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MADAME BOVARY

by: Gustave Flaubert


Charles had seen in marriage the advent of an easier life, thinking he would be more free to do as he liked with himself and his money. But his wife was master; he had to say this and not say that in company, to fast every Friday, dress as she liked, harass at her bidding those patients who did not pay. She opened his letter, watched his comings and goings, and listened at the partition-wall when women came to consult him in his surgery. She must have her chocolate every morning, attentions without end. She constantly complained of her nerves, her chest, her liver. The noise of footsteps made her ill; when people left her, solitude became odious to her; if they came back, it was doubtless to see her die. When Charles returned in the evening, she stretched forth two long thin arms from beneath the sheets, put them round his neck, and having made him sit down on the edge of the bed, began to talk to him of her troubles: he was neglecting her, he loved another. She had been warned she would be unhappy; and she ended by asking him for a dose of medicine and a little more love.

--Part I, Chapter I

He was happy now, without a care in the world. A meal alone with her, a stroll along the highway in the evening, the way she touched her hand to her hair, the sight of her straw hat hanging from a window hasp, and many other things in which it had never occurred to him to look for pleasure -- such now formed the steady current of his happiness.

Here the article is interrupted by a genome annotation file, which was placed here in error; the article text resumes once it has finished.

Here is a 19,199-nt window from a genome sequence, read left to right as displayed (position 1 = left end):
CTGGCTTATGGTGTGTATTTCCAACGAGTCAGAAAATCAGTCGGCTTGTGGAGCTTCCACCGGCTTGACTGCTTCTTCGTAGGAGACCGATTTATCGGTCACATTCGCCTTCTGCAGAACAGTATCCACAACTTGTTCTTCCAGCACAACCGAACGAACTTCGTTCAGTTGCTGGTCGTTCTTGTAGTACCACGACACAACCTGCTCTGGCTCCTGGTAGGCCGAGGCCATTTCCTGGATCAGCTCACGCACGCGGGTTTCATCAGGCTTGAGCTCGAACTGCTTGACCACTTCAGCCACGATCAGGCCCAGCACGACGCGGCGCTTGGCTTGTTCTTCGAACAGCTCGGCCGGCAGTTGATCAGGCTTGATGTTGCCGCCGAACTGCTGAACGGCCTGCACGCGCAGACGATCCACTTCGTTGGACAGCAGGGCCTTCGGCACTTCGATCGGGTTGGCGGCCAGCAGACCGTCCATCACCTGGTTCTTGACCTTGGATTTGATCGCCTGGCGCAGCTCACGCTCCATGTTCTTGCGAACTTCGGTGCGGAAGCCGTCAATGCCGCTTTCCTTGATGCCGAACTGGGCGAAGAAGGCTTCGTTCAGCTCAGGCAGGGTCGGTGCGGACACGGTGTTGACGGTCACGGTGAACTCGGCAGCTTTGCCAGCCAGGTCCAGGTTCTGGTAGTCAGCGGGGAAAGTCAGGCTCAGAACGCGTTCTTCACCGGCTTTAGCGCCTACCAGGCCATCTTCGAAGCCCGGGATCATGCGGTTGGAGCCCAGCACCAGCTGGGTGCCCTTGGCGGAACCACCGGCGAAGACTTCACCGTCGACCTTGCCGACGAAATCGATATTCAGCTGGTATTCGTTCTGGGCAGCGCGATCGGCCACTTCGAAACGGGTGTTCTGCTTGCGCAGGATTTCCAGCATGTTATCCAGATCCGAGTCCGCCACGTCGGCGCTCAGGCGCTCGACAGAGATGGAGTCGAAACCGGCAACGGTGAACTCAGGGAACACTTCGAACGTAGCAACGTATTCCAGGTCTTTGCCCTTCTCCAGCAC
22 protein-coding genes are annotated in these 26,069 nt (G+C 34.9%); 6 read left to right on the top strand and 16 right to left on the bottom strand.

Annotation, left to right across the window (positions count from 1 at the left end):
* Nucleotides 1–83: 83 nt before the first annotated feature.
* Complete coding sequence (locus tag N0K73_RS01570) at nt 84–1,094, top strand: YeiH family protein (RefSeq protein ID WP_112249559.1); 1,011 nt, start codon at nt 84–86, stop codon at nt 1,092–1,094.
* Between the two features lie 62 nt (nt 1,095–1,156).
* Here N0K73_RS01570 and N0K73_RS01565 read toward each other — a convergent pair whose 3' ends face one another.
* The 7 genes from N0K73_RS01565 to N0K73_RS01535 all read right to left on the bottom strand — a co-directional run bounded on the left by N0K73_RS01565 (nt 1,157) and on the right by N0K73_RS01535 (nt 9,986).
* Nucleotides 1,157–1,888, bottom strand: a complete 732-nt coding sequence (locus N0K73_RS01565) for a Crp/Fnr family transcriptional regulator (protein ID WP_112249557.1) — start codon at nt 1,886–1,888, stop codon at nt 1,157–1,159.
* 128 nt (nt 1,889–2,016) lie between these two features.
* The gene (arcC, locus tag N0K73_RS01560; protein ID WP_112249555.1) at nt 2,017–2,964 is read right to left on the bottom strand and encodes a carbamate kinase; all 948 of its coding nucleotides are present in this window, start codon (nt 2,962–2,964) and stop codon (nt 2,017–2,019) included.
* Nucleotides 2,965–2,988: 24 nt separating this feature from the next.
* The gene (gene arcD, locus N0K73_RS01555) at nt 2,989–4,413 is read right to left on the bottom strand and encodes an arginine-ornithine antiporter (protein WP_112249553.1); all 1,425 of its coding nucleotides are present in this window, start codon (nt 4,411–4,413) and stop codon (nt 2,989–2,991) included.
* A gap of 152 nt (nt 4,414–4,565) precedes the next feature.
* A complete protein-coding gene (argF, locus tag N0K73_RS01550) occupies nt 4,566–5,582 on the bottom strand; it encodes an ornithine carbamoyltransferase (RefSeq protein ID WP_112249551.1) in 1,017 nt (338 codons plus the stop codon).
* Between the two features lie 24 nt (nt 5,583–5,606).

--Part I, Chapter V

Seen from close, her eyes appeared larger than life, especially when she opened and shut her eyelids several times on awakening: black when looked at in the shadow, dark blue in bright light, they seemed to contain layer upon layer of color, thicker and cloudier beneath, lighter and more transparent toward the lustrous surface.

--Part I, Chapter V

Before her marriage she had thought that she had love within her grasp but since the happiness which she had expected this love to bring her hadn't come, she supposed she must have been mistaken. Emma tried to imagine just what was meant, in life, by the words "bliss," "passion," and "rapture" -- words that had seemed so beautiful to her in books.

--Part I, Chapter V

She loved the sea for its storms alone, cared for vegetation only when it grew here and there among ruins. She had to extract a kind of personal advantage from things and she rejected as useless everything that promised no immediate gratification -- for her temperament was more sentimental than artistic, and what she was looking for was emotions, not scenery.

--Part I, Chapter VI